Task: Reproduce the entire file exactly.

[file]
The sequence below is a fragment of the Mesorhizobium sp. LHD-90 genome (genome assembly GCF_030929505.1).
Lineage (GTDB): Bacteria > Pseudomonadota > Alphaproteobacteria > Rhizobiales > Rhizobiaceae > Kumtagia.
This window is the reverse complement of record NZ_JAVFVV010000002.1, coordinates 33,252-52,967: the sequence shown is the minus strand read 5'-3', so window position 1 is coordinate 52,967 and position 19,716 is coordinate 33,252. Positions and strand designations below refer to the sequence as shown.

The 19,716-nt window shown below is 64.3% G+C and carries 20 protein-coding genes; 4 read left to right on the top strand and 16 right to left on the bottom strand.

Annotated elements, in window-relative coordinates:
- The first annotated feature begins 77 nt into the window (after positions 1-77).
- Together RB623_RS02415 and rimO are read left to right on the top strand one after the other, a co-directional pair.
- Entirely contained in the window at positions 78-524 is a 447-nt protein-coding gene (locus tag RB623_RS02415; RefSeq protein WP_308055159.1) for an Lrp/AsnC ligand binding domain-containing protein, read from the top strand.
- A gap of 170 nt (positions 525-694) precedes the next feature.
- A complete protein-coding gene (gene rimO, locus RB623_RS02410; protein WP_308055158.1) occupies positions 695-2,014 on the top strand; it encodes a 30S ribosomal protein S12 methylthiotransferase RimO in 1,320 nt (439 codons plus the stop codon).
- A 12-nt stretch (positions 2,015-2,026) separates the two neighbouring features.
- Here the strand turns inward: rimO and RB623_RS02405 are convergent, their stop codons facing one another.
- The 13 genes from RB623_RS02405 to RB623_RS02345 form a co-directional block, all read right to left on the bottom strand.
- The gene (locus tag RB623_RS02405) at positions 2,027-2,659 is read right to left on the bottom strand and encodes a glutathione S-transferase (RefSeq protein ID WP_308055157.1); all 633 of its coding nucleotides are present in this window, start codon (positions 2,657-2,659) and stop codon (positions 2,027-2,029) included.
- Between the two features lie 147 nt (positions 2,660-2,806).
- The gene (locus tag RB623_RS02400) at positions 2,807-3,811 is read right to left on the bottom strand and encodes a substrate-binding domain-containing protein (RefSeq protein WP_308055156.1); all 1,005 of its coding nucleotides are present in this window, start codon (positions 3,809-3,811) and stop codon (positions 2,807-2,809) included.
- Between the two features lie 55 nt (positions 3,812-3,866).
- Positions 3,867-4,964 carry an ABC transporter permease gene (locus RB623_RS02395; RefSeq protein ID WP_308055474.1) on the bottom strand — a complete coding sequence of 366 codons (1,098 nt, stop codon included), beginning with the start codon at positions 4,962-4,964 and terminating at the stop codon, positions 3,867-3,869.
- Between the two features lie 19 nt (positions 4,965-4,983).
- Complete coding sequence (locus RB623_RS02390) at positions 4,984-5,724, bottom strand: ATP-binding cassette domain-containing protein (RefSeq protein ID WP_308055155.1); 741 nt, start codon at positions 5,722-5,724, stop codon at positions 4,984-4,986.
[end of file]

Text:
The sequence below is a fragment of the Mesorhizobium sp. LHD-90 genome (genome assembly GCF_030929505.1).
Lineage (GTDB): Bacteria > Pseudomonadota > Alphaproteobacteria > Rhizobiales > Rhizobiaceae > Kumtagia.
This window is the reverse complement of record NZ_JAVFVV010000002.1, coordinates 33,252-52,967: the sequence shown is the minus strand read 5'-3', so window position 1 is coordinate 52,967 and position 19,716 is coordinate 33,252. Positions and strand designations below refer to the sequence as shown.

The 19,716-nt window shown below is 64.3% G+C and carries 20 protein-coding genes; 4 read left to right on the top strand and 16 right to left on the bottom strand.

Annotated elements, in window-relative coordinates:
- The first annotated feature begins 77 nt into the window (after positions 1-77).
- Together RB623_RS02415 and rimO are read left to right on the top strand one after the other, a co-directional pair.
- Entirely contained in the window at positions 78-524 is a 447-nt protein-coding gene (locus tag RB623_RS02415; RefSeq protein WP_308055159.1) for an Lrp/AsnC ligand binding domain-containing protein, read from the top strand.
- A gap of 170 nt (positions 525-694) precedes the next feature.
- A complete protein-coding gene (gene rimO, locus RB623_RS02410; protein WP_308055158.1) occupies positions 695-2,014 on the top strand; it encodes a 30S ribosomal protein S12 methylthiotransferase RimO in 1,320 nt (439 codons plus the stop codon).
- A 12-nt stretch (positions 2,015-2,026) separates the two neighbouring features.
- Here the strand turns inward: rimO and RB623_RS02405 are convergent, their stop codons facing one another.
- The 13 genes from RB623_RS02405 to RB623_RS02345 form a co-directional block, all read right to left on the bottom strand.
- The gene (locus tag RB623_RS02405) at positions 2,027-2,659 is read right to left on the bottom strand and encodes a glutathione S-transferase (RefSeq protein ID WP_308055157.1); all 633 of its coding nucleotides are present in this window, start codon (positions 2,657-2,659) and stop codon (positions 2,027-2,029) included.
- Between the two features lie 147 nt (positions 2,660-2,806).
- The gene (locus tag RB623_RS02400) at positions 2,807-3,811 is read right to left on the bottom strand and encodes a substrate-binding domain-containing protein (RefSeq protein WP_308055156.1); all 1,005 of its coding nucleotides are present in this window, start codon (positions 3,809-3,811) and stop codon (positions 2,807-2,809) included.
- Between the two features lie 55 nt (positions 3,812-3,866).
- Positions 3,867-4,964 carry an ABC transporter permease gene (locus RB623_RS02395; RefSeq protein ID WP_308055474.1) on the bottom strand — a complete coding sequence of 366 codons (1,098 nt, stop codon included), beginning with the start codon at positions 4,962-4,964 and terminating at the stop codon, positions 3,867-3,869.
- Between the two features lie 19 nt (positions 4,965-4,983).
- Complete coding sequence (locus RB623_RS02390) at positions 4,984-5,724, bottom strand: ATP-binding cassette domain-containing protein (RefSeq protein ID WP_308055155.1); 741 nt, start codon at positions 5,722-5,724, stop codon at positions 4,984-4,986.